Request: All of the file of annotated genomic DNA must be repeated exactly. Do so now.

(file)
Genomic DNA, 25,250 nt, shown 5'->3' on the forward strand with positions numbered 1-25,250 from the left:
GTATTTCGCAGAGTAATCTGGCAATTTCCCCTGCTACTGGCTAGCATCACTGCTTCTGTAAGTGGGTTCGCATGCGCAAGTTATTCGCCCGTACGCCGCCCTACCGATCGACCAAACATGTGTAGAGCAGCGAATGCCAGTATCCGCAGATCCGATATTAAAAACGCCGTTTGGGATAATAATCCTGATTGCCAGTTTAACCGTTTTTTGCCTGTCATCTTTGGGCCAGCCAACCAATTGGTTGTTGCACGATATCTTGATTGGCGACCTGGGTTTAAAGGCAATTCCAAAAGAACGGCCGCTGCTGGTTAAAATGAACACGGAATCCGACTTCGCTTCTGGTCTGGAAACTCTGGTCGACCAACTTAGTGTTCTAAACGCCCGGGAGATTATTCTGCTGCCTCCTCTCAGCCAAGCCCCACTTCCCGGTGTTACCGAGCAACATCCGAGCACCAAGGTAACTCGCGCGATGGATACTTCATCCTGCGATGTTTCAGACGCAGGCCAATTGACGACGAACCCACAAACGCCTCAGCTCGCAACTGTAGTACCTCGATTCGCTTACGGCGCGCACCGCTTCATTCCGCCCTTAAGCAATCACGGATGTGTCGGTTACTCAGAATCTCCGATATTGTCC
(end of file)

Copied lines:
Genomic DNA, 25,250 nt, shown 5'->3' on the forward strand with positions numbered 1-25,250 from the left:
GTATTTCGCAGAGTAATCTGGCAATTTCCCCTGCTACTGGCTAGCATCACTGCTTCTGTAAGTGGGTTCGCATGCGCAAGTTATTCGCCCGTACGCCGCCCTACCGATCGACCAAACATGTGTAGAGCAGCGAATGCCAGTATCCGCAGATCCGATATTAAAAACGCCGTTTGGGATAATAATCCTGATTGCCAGTTTAACCGTTTTTTGCCTGTCATCTTTGGGCCAGCCAACCAATTGGTTGTTGCACGATATCTTGATTGGCGACCTGGGTTTAAAGGCAATTCCAAAAGAACGGCCGCTGCTGGTTAAAATGAACACGGAATCCGACTTCGCTTCTGGTCTGGAAACTCTGGTCGACCAACTTAGTGTTCTAAACGCCCGGGAGATTATTCTGCTGCCTCCTCTCAGCCAAGCCCCACTTCCCGGTGTTACCGAGCAACATCCGAGCACCAAGGTAACTCGCGCGATGGATACTTCATCCTGCGATGTTTCAGACGCAGGCCAATTGACGACGAACCCACAAACGCCTCAGCTCGCAACTGTAGTACCTCGATTCGCTTACGGCGCGCACCGCTTCATTCCGCCCTTAAGCAATCACGGATGTGTCGGTTACTCAGAATCTCCGATATTGTCC